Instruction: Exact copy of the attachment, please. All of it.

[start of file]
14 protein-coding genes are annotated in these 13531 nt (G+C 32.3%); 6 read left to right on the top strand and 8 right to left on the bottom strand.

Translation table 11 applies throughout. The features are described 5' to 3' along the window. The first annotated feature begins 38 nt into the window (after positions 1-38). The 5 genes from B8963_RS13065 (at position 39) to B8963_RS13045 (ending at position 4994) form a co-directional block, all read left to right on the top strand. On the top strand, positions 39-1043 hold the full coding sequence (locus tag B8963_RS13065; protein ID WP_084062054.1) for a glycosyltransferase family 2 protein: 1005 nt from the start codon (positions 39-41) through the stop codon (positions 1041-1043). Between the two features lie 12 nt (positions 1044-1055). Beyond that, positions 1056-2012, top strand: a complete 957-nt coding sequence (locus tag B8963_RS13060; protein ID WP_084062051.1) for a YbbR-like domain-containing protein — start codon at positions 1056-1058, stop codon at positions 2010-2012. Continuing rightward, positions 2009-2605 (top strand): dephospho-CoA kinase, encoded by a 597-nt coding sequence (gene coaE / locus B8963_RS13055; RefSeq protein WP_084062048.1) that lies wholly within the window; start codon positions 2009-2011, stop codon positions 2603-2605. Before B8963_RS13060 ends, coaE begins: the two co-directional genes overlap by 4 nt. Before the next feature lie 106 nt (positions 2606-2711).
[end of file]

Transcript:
14 protein-coding genes are annotated in these 13531 nt (G+C 32.3%); 6 read left to right on the top strand and 8 right to left on the bottom strand.

Translation table 11 applies throughout. The features are described 5' to 3' along the window. The first annotated feature begins 38 nt into the window (after positions 1-38). The 5 genes from B8963_RS13065 (at position 39) to B8963_RS13045 (ending at position 4994) form a co-directional block, all read left to right on the top strand. On the top strand, positions 39-1043 hold the full coding sequence (locus tag B8963_RS13065; protein ID WP_084062054.1) for a glycosyltransferase family 2 protein: 1005 nt from the start codon (positions 39-41) through the stop codon (positions 1041-1043). Between the two features lie 12 nt (positions 1044-1055). Beyond that, positions 1056-2012, top strand: a complete 957-nt coding sequence (locus tag B8963_RS13060; protein ID WP_084062051.1) for a YbbR-like domain-containing protein — start codon at positions 1056-1058, stop codon at positions 2010-2012. Continuing rightward, positions 2009-2605 (top strand): dephospho-CoA kinase, encoded by a 597-nt coding sequence (gene coaE / locus B8963_RS13055; RefSeq protein WP_084062048.1) that lies wholly within the window; start codon positions 2009-2011, stop codon positions 2603-2605. Before B8963_RS13060 ends, coaE begins: the two co-directional genes overlap by 4 nt. Before the next feature lie 106 nt (positions 2606-2711).